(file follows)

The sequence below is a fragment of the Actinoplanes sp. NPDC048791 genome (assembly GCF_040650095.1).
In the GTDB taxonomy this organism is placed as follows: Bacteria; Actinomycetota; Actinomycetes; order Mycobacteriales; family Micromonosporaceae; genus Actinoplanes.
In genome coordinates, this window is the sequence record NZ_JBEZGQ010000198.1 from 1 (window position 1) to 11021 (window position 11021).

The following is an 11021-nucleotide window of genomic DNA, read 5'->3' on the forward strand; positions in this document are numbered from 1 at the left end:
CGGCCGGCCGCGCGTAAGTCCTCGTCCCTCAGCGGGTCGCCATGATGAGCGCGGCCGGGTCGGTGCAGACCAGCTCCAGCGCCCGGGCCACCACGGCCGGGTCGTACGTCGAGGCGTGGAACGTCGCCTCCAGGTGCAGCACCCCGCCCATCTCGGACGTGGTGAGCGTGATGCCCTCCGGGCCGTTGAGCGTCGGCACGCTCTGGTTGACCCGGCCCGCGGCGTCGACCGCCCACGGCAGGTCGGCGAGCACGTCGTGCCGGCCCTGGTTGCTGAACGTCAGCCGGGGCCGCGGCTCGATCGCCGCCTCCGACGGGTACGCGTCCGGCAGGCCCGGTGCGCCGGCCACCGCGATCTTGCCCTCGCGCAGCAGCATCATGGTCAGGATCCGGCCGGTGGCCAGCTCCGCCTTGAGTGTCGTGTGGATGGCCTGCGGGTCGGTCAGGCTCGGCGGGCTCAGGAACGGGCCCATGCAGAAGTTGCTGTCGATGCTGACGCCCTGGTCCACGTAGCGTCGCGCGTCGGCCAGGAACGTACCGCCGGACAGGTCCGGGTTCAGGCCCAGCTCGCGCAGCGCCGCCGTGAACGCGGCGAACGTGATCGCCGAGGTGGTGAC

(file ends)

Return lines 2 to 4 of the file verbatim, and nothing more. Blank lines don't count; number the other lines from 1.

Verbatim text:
In the GTDB taxonomy this organism is placed as follows: Bacteria; Actinomycetota; Actinomycetes; order Mycobacteriales; family Micromonosporaceae; genus Actinoplanes.
In genome coordinates, this window is the sequence record NZ_JBEZGQ010000198.1 from 1 (window position 1) to 11021 (window position 11021).

The following is an 11021-nucleotide window of genomic DNA, read 5'->3' on the forward strand; positions in this document are numbered from 1 at the left end: